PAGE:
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Operant contingencies and “near-money”

Published online by Cambridge University Press:  05 April 2006

Simon Kemp*
Affiliation:
Department of Psychology, University of Canterbury, Christchurch, New Zealand
Randolph C. Grace*
Affiliation:
Department of Psychology, University of Canterbury, Christchurch, New Zealand

Abstract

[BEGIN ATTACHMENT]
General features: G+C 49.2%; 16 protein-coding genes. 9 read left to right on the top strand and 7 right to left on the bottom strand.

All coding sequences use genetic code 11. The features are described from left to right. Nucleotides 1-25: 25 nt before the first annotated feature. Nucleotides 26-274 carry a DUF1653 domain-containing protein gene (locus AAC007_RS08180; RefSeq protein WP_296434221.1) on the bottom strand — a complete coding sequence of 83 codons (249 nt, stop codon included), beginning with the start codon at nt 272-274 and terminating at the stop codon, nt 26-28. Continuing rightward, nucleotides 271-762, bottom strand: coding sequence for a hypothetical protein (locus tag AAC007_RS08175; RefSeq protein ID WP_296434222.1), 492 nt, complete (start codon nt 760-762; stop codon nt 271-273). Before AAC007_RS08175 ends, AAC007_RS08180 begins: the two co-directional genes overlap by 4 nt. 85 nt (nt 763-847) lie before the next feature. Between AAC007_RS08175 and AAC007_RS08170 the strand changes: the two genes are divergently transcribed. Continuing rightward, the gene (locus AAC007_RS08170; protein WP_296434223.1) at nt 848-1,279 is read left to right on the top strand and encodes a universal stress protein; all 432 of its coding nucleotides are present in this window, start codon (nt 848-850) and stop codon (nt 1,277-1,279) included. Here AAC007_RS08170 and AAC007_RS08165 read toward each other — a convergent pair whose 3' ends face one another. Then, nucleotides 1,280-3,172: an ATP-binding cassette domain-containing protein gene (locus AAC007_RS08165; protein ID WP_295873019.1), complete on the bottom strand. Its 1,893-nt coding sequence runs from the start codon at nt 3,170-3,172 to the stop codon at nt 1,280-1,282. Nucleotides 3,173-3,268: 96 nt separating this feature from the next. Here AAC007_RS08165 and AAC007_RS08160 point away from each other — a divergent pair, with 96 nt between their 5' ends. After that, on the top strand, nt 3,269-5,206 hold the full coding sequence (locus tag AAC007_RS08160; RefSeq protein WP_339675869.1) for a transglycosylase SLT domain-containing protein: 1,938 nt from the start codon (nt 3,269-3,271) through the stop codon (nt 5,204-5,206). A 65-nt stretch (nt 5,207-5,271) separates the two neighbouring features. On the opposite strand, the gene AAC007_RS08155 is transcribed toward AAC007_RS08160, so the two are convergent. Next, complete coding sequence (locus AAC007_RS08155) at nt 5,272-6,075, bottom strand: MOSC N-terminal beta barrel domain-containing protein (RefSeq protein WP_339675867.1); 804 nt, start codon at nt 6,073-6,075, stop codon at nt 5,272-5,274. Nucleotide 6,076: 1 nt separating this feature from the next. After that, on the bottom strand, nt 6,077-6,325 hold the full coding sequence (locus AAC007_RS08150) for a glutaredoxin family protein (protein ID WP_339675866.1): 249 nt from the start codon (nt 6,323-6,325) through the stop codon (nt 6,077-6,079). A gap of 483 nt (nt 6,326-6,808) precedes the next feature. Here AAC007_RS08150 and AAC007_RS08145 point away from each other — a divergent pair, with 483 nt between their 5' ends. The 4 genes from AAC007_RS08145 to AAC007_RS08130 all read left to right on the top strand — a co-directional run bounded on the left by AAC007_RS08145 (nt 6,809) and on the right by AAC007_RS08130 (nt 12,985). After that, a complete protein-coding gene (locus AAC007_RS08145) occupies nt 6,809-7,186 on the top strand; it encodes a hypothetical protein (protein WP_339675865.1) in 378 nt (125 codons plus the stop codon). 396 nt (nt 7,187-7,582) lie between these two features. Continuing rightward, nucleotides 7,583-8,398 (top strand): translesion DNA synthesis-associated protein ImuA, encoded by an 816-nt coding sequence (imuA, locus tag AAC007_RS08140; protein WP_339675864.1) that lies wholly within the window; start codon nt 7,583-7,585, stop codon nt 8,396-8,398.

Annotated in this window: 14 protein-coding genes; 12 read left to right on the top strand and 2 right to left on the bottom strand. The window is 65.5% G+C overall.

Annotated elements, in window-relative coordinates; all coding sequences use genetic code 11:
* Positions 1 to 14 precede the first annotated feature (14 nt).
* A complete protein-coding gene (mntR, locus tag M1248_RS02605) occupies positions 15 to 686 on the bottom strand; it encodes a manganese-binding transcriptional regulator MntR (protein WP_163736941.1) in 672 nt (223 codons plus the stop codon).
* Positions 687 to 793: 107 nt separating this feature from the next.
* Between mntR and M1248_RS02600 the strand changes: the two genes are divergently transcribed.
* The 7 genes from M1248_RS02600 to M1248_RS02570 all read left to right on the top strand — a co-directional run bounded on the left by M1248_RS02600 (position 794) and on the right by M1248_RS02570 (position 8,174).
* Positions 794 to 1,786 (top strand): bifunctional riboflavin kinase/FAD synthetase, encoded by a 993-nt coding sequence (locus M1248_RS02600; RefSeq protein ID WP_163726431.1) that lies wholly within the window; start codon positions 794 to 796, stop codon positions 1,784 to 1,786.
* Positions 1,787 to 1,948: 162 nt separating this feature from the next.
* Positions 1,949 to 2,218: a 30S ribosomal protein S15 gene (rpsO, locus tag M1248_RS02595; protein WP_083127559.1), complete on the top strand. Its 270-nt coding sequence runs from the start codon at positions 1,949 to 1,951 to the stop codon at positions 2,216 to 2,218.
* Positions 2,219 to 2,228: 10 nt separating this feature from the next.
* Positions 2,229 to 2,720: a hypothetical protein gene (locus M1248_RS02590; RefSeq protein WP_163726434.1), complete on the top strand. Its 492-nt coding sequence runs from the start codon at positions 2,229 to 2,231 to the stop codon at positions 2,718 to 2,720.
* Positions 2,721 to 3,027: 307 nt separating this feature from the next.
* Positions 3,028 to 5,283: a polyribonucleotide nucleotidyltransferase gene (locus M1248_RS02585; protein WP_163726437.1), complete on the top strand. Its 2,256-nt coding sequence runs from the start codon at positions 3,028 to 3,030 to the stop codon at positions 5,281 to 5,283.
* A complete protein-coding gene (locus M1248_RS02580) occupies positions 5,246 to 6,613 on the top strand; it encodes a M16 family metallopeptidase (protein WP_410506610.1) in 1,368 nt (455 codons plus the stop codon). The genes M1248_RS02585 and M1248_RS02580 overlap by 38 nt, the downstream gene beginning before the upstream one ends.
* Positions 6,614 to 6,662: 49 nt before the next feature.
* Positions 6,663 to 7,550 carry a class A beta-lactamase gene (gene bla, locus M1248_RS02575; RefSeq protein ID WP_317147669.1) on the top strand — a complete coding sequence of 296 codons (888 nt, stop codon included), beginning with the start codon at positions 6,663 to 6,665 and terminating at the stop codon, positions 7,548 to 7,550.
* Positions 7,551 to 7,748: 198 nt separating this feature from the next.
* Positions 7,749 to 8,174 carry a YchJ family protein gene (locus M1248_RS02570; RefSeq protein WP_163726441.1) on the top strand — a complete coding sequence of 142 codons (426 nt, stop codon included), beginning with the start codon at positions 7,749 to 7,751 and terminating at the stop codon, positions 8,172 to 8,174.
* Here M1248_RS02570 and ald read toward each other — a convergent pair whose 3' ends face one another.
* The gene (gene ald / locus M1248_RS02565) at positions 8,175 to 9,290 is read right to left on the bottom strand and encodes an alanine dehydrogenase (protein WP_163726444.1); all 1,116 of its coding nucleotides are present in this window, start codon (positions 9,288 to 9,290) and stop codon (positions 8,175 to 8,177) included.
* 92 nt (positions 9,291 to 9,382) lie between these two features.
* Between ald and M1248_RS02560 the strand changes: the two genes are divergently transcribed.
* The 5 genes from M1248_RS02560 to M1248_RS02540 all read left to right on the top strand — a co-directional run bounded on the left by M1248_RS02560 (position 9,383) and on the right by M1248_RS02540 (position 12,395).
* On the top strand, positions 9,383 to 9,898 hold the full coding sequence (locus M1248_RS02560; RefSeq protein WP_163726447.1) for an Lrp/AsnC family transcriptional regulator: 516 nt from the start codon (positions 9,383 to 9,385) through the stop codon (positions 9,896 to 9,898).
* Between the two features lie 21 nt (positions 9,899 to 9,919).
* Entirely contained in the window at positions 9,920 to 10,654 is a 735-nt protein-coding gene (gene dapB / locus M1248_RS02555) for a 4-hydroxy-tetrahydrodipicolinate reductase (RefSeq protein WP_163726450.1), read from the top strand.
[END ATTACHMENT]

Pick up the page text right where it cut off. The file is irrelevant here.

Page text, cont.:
We make two major comments. First, negative reinforcement contingencies may generate some apparent “drug-like” aspects of money motivation, and the operant account, properly construed, is both a tool and drug theory. Second, according to Lea & Webley (L&W), one might expect that “near-money,” such as frequent-flyer miles, should have a stronger drug and a weaker tool aspect than regular money. Available evidence agrees with this prediction.

Type
Open Peer Commentary
Copyright
Copyright © Cambridge University Press 2006

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